/tagged/literature/page/2

nprbooks:

awesomepeoplereading:

Benedict Cumberbatch reads John Keats’s “Ode to a Nightingale.”

This … this … *falls incoherently into a wibbly-wobbly heap*. 

I wonder if he takes requests?  I would pay all the dollars in the world to hear THAT VOICE read Siegfried Sassoon’s “Slumber-Song”:

Sleep; and my song shall build about your bed
A paradise of dimness. You shall feel
The folding of tired wings; and peace will dwell
Throned in your silence: and one hour shall hold
Summer, and midnight, and immensity
Lulled to forgetfulness. For, where you dream,
The stately gloom of foliage shall embower
Your slumbering thought with tapestries of blue.
And there shall be no memory of the sky,
Nor sunlight with its cruelty of swords.
But, to your soul that sinks from deep to deep
Through drowned and glimmering colour, Time shall be
Only slow rhythmic swaying; and your breath;
And roses in the darkness; and my love.

Mmm… happy Christmas dinner coma, everyone — sweet dreams!

*swoon*

gingerhaze:

image

image

image

image

with the release of Catching Fire this weekend it is time for the time-honored tradition of Peeta Bread Puns

My creative writing professor told me to stop
writing about love. I asked him why and he said,
“Because you have turned it over and over in your hands,
felt every angle, every fault, every inch,
every bruise. You have ruined it for yourself.”
I spent the next 3 weeks writing about science
and space. Stars exploding.
Getting sucked into a black hole.
How much I wished I could sleep inside of that nothingness
without being annihilated. What an exploding star
would taste like. If it would make our stomachs glow
like fireflies, or tingle and shake like pop rocks
under our tongue.

My creative writing professor told me that those poems
weren’t what he was looking for.
He tells me to stop writing about outer space.
Stop writing about science.
Again, I ask him why. Again, he says,
“You have ruined it for yourself.”
I spend the next three weeks writing about my mother,
how we are told we can’t make homes inside
of other human beings, but the foreclosure sign
on my mother’s empty womb tells me that women
who give birth know a different,
more painful truth.

My creative writing professor tells me I am both talented
and hopeless, that everything I write is both visceral and empty,
a walking circus with no animals inside
but a beautiful trapeze artist with a broken hip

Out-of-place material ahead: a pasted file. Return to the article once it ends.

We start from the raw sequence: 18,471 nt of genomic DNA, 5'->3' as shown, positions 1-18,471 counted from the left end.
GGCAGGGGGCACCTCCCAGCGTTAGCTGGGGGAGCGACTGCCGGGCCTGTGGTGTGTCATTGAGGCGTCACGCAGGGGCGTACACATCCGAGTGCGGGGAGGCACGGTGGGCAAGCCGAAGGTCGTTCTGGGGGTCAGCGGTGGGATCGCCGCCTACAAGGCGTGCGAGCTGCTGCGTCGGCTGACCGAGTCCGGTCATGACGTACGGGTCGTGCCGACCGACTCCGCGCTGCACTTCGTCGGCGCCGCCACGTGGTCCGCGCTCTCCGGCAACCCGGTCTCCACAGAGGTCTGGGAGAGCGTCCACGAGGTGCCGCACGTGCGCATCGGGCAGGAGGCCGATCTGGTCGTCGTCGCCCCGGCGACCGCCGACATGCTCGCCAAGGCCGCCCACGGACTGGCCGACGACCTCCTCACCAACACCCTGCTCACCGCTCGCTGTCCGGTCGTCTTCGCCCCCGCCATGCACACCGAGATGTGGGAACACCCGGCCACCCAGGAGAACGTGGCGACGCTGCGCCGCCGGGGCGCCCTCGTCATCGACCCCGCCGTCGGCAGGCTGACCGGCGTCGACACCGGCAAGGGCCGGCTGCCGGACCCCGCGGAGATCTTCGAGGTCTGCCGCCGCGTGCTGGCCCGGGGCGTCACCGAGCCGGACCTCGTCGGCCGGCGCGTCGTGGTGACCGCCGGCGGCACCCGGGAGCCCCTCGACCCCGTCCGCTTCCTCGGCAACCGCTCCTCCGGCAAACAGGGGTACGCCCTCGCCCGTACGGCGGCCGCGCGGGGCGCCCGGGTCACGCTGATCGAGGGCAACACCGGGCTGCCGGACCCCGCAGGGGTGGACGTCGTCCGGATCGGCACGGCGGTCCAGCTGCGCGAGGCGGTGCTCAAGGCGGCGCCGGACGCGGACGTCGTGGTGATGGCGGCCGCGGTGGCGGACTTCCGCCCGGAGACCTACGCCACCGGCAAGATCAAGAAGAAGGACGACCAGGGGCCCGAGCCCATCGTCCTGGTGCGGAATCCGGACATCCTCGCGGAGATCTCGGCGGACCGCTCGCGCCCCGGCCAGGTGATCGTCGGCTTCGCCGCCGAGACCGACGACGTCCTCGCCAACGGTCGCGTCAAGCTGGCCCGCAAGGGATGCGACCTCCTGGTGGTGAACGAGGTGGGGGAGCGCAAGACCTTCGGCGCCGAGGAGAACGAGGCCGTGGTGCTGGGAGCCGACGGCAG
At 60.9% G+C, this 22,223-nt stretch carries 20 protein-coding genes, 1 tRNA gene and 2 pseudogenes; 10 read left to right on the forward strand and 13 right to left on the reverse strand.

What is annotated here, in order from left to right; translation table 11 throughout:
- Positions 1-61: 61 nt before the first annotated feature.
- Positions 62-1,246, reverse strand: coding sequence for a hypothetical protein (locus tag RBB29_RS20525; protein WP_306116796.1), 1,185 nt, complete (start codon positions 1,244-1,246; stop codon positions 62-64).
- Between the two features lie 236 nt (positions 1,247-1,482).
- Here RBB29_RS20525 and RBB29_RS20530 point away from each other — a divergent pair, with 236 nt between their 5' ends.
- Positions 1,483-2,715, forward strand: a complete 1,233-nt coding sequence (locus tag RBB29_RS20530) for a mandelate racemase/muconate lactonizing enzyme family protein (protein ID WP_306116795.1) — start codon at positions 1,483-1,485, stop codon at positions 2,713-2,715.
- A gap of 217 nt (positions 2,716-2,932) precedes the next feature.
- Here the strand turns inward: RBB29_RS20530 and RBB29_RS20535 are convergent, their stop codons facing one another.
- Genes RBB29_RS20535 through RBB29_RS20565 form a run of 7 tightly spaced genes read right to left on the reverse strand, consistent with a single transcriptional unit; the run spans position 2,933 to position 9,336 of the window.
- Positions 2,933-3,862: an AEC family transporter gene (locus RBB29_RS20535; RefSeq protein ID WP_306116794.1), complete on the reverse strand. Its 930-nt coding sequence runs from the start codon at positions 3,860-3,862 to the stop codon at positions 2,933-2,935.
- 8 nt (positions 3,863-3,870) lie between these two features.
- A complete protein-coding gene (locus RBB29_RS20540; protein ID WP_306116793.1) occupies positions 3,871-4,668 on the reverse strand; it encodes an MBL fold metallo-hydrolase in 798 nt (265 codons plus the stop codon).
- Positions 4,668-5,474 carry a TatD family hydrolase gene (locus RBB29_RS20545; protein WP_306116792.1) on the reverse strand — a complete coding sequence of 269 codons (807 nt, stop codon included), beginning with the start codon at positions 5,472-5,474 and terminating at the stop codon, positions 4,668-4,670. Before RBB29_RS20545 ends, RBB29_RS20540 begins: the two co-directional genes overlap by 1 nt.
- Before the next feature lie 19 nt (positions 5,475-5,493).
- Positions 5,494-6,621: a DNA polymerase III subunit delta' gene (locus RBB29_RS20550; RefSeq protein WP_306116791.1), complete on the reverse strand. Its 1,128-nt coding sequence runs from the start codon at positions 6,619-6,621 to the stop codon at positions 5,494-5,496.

selling popcorn in the entrance-way.

He tells me to stop writing about my mother. I don’t ask why.
I pick up my books and my notepad
and I leave his office with my war stories
tucked under my tongue like an exploding star,
like the taste of the last person I ever loved,
like my mother’s baby thermometer, and I do not look back.
We are all writing about our mothers, our lovers,
the empty space that we will never be able to breathe in.
We are all carrying stones in our pockets
and tossing them back and forth in our hands,
trying to explain the heaviness
and we will never stop writing about love,
about black holes, about how quiet it must have been
inside the chaos of my mother’s belly,
inside the chaos of his arms,
inside the chaos of the spaces in every poem
I have ever written.

None of this is ruined.
Do not listen to them when they tell you that it is.

Caitlyn Siehl, “My Creative Writing Professor Told Me to Stop Writing About Love” (via alonesomes)

(via dik-dik)

left-nut:

"Women shrinking making space for for the entrance of men into their lives not knowing how to fill it once they left, I have been taught accommodation."

(Source: uglypnis, via writer-sdaughter)

Excited for the Gatsby movie to come out!

Excited for the Gatsby movie to come out!

(via dik-dik)

polystalgic:


I always reblog for the last stanza

polystalgic:

I always reblog for the last stanza

(Source: caattnip, via 3llwhy)

nprbooks:

awesomepeoplereading:

Benedict Cumberbatch reads John Keats’s “Ode to a Nightingale.”

This … this … *falls incoherently into a wibbly-wobbly heap*. 

I wonder if he takes requests?  I would pay all the dollars in the world to hear THAT VOICE read Siegfried Sassoon’s “Slumber-Song”:

Sleep; and my song shall build about your bed
A paradise of dimness. You shall feel
The folding of tired wings; and peace will dwell
Throned in your silence: and one hour shall hold
Summer, and midnight, and immensity
Lulled to forgetfulness. For, where you dream,
The stately gloom of foliage shall embower
Your slumbering thought with tapestries of blue.
And there shall be no memory of the sky,
Nor sunlight with its cruelty of swords.
But, to your soul that sinks from deep to deep
Through drowned and glimmering colour, Time shall be
Only slow rhythmic swaying; and your breath;
And roses in the darkness; and my love.

Mmm… happy Christmas dinner coma, everyone — sweet dreams!

*swoon*

gingerhaze:

image

image

image

image

with the release of Catching Fire this weekend it is time for the time-honored tradition of Peeta Bread Puns

My creative writing professor told me to stop